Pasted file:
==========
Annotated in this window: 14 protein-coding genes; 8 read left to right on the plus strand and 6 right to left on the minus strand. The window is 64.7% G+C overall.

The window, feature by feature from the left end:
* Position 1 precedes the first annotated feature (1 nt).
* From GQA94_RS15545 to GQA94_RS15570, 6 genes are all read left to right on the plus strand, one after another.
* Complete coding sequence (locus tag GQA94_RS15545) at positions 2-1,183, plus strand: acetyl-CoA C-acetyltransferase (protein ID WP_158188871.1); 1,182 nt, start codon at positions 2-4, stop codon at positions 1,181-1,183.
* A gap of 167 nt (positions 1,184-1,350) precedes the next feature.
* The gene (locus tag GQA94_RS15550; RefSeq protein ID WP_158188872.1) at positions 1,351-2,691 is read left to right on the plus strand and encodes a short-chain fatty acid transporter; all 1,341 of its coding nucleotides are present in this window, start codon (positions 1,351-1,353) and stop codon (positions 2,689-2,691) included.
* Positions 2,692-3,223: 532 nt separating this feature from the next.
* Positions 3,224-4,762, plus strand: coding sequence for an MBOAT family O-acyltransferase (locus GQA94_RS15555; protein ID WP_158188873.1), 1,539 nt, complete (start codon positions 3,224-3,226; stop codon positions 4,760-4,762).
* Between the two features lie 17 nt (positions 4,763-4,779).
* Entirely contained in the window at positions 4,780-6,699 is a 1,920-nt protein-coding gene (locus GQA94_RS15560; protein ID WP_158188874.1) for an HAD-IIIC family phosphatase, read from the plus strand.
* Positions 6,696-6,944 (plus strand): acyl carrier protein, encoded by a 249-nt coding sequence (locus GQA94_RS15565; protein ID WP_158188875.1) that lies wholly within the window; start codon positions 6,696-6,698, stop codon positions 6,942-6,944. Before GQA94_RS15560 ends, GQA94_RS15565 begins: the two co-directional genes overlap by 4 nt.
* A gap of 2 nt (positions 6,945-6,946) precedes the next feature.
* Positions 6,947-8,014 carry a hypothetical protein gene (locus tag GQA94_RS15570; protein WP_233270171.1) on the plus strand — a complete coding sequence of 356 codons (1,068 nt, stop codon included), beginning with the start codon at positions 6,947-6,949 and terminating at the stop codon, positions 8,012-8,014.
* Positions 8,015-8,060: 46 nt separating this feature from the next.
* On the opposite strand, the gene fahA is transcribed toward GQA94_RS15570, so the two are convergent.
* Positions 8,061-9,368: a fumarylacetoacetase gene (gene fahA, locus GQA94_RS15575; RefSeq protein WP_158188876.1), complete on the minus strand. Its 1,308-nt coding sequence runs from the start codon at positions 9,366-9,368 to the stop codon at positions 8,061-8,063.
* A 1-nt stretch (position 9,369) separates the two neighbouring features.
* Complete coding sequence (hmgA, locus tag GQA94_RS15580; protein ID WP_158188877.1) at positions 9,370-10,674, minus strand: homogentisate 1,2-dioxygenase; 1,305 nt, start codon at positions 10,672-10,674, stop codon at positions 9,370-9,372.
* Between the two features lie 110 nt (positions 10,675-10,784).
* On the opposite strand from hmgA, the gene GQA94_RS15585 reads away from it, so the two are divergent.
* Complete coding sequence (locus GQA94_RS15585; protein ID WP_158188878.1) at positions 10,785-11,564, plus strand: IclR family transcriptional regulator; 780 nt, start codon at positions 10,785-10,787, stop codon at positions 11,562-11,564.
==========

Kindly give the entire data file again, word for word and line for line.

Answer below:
Annotated in this window: 14 protein-coding genes; 8 read left to right on the plus strand and 6 right to left on the minus strand. The window is 64.7% G+C overall.

The window, feature by feature from the left end:
* Position 1 precedes the first annotated feature (1 nt).
* From GQA94_RS15545 to GQA94_RS15570, 6 genes are all read left to right on the plus strand, one after another.
* Complete coding sequence (locus tag GQA94_RS15545) at positions 2-1,183, plus strand: acetyl-CoA C-acetyltransferase (protein ID WP_158188871.1); 1,182 nt, start codon at positions 2-4, stop codon at positions 1,181-1,183.
* A gap of 167 nt (positions 1,184-1,350) precedes the next feature.
* The gene (locus tag GQA94_RS15550; RefSeq protein ID WP_158188872.1) at positions 1,351-2,691 is read left to right on the plus strand and encodes a short-chain fatty acid transporter; all 1,341 of its coding nucleotides are present in this window, start codon (positions 1,351-1,353) and stop codon (positions 2,689-2,691) included.
* Positions 2,692-3,223: 532 nt separating this feature from the next.
* Positions 3,224-4,762, plus strand: coding sequence for an MBOAT family O-acyltransferase (locus GQA94_RS15555; protein ID WP_158188873.1), 1,539 nt, complete (start codon positions 3,224-3,226; stop codon positions 4,760-4,762).
* Between the two features lie 17 nt (positions 4,763-4,779).
* Entirely contained in the window at positions 4,780-6,699 is a 1,920-nt protein-coding gene (locus GQA94_RS15560; protein ID WP_158188874.1) for an HAD-IIIC family phosphatase, read from the plus strand.
* Positions 6,696-6,944 (plus strand): acyl carrier protein, encoded by a 249-nt coding sequence (locus GQA94_RS15565; protein ID WP_158188875.1) that lies wholly within the window; start codon positions 6,696-6,698, stop codon positions 6,942-6,944. Before GQA94_RS15560 ends, GQA94_RS15565 begins: the two co-directional genes overlap by 4 nt.
* A gap of 2 nt (positions 6,945-6,946) precedes the next feature.
* Positions 6,947-8,014 carry a hypothetical protein gene (locus tag GQA94_RS15570; protein WP_233270171.1) on the plus strand — a complete coding sequence of 356 codons (1,068 nt, stop codon included), beginning with the start codon at positions 6,947-6,949 and terminating at the stop codon, positions 8,012-8,014.
* Positions 8,015-8,060: 46 nt separating this feature from the next.
* On the opposite strand, the gene fahA is transcribed toward GQA94_RS15570, so the two are convergent.
* Positions 8,061-9,368: a fumarylacetoacetase gene (gene fahA, locus GQA94_RS15575; RefSeq protein WP_158188876.1), complete on the minus strand. Its 1,308-nt coding sequence runs from the start codon at positions 9,366-9,368 to the stop codon at positions 8,061-8,063.
* A 1-nt stretch (position 9,369) separates the two neighbouring features.
* Complete coding sequence (hmgA, locus tag GQA94_RS15580; protein ID WP_158188877.1) at positions 9,370-10,674, minus strand: homogentisate 1,2-dioxygenase; 1,305 nt, start codon at positions 10,672-10,674, stop codon at positions 9,370-9,372.
* Between the two features lie 110 nt (positions 10,675-10,784).
* On the opposite strand from hmgA, the gene GQA94_RS15585 reads away from it, so the two are divergent.
* Complete coding sequence (locus GQA94_RS15585; protein ID WP_158188878.1) at positions 10,785-11,564, plus strand: IclR family transcriptional regulator; 780 nt, start codon at positions 10,785-10,787, stop codon at positions 11,562-11,564.